Vitamins and Supplements

Vitamin: An Organic nutrient (as opposed to a Mineral, which is inorganic) essential for normal physiological and Metabolic functions of the body. Most vitamins cannot be synthesized by the body and must be ingested in food or supplements.

Vitamin A: An important fat soluble Vitamin that helps in the formation and maintenance of healthy teeth, skeletal and soft tissue, mucous membranes and skin. It is also known as Retinol, as it generates the pigments that are necessary for the working of the retina. It promotes good vision, especially in dim light. It may also be required for reproduction and lactation. Beta-carotene, which has Antioxidant properties, is a precursor to vitamin A. Because it is fat-soluble, it can accumulate in the Liver, so overdosing is possible. a

Vitamin B12: Also known as Cyanocobalamin, is a water soluble Vitamin involved in protein, carbohydrate and fat metabolism, as well as blood formation and nerve function. Sources are liver, kidneys, fish and meats. Deficiency, commonly called megablastic anemia, can occur in strict vegetarians and also in those who have a problem absorbing B12 due to a lack of intrinsic factor, a substance secreted essential for absorption of vitamin B12. This can also occur as we age.

Vitamin B2: A water-soluble Vitamin (also known as Riboflavin) required by the body for health, growth and reproduction; part of the vitamin B complex. It is important for red cell production and helps release energy from Carbohydrates. Dietary sources include lean meats, eggs, Legumes, nuts, green leafy vegetables and dairy products. Breads and cereals are often fortified with Riboflavin. Oral contraceptives can reduce riboflavin levels.

Vitamin B3: Also known as Niacin or Nicotinic acid, it is used to treat various medical conditions such as high Cholesterol, peripheral vascular disease and Migraines. If supplementing with Niacin, be sure to get the flush-free variety. High doses can stress the Liver.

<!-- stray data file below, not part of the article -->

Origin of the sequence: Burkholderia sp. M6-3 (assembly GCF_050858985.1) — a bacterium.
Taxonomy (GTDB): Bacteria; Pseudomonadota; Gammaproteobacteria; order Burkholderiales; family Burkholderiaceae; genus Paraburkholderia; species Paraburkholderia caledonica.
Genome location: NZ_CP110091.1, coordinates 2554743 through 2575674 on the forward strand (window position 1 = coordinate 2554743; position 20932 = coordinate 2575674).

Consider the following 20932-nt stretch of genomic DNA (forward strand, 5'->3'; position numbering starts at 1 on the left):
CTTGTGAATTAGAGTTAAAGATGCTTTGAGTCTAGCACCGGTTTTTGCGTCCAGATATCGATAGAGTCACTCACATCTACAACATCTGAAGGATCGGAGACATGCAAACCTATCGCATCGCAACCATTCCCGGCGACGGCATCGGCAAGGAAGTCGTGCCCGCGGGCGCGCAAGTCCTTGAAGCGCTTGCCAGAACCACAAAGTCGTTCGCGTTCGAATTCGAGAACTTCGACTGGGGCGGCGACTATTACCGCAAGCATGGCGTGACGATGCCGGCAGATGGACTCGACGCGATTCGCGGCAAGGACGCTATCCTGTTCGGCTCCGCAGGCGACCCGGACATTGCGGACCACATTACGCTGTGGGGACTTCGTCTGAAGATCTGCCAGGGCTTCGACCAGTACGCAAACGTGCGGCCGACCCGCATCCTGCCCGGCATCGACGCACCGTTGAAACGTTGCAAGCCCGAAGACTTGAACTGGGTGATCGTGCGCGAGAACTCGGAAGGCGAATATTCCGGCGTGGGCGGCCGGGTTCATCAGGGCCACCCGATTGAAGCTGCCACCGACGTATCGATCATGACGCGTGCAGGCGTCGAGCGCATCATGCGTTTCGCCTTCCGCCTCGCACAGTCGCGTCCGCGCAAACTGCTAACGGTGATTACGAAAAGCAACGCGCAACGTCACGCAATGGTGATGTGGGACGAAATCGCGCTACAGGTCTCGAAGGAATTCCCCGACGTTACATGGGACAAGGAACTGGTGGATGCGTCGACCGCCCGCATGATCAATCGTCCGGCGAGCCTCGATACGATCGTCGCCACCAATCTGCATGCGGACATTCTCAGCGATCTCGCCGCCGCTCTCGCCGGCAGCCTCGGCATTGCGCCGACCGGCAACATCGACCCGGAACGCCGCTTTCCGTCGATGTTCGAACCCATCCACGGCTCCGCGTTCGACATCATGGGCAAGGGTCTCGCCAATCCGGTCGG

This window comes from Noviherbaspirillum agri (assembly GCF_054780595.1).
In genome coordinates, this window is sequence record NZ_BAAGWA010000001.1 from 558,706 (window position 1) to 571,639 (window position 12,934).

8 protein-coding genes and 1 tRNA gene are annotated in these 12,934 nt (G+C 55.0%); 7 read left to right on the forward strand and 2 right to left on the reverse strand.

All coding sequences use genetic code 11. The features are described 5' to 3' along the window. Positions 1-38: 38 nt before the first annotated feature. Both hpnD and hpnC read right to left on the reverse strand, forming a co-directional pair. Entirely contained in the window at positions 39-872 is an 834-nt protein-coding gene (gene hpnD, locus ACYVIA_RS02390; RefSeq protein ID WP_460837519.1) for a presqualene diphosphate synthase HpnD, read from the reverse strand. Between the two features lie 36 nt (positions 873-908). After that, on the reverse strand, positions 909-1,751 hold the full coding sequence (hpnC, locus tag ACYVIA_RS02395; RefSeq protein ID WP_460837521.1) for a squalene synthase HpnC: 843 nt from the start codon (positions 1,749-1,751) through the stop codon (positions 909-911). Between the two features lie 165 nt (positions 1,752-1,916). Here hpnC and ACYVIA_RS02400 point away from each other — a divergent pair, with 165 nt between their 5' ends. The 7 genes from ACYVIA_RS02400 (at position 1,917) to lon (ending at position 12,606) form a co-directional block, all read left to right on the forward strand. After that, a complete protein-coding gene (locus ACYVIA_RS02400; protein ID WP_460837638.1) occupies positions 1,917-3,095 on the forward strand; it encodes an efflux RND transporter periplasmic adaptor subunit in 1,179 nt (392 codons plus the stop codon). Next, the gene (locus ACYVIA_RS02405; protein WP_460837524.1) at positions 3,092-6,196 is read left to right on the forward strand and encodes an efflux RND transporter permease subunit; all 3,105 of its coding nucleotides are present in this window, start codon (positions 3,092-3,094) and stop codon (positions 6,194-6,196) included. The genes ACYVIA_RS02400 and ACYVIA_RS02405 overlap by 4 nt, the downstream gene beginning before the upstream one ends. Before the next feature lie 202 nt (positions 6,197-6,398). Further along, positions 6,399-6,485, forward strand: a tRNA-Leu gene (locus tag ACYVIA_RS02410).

Vitamin B6: Also known as Pyridoxine, this water-soluble nutrient plays a role in the Immune System’s synthesis of Antibodies, helps maintain normal brain function and form red blood cells. It is also required for the chemical reactions of proteins. Vitamin B6 is found in beans, nuts, Legumes, eggs, meats, fish, Whole grains and fortified breads and cereals. The higher the protein intake, the greater the need for this nutrient. Deficiency of this Vitamin is not common in the United States. Excessive doses can cause neurological disorders and numbness.

Vitamin C: This water-soluble Vitamin, also known as Ascorbic acid, is an Antioxidant that has been shown to play a role in boosting the Immune System. The Recommended Daily Intake RDI) is 60-75mg per day, but Linus Pauling and other complementary practitioners recommend considerably higher doses for preventing the common cold. Sources of vitamin C include strawberries, peaches, plums, tomatoes, celery, onions and cabbage.

Vitamin K: A fat-soluble Vitamin that plays an important role in blood clotting, vitamin K is found in vegetables, including cabbage, cauliflower, spinach and other leafy greens, as well as in cereals and soybeans. The bacteria lining of the gastrointestinal tract also makes vitamin K. Vitamin K counteracts the effects of oral anticoagulant drugs such as Coumadin.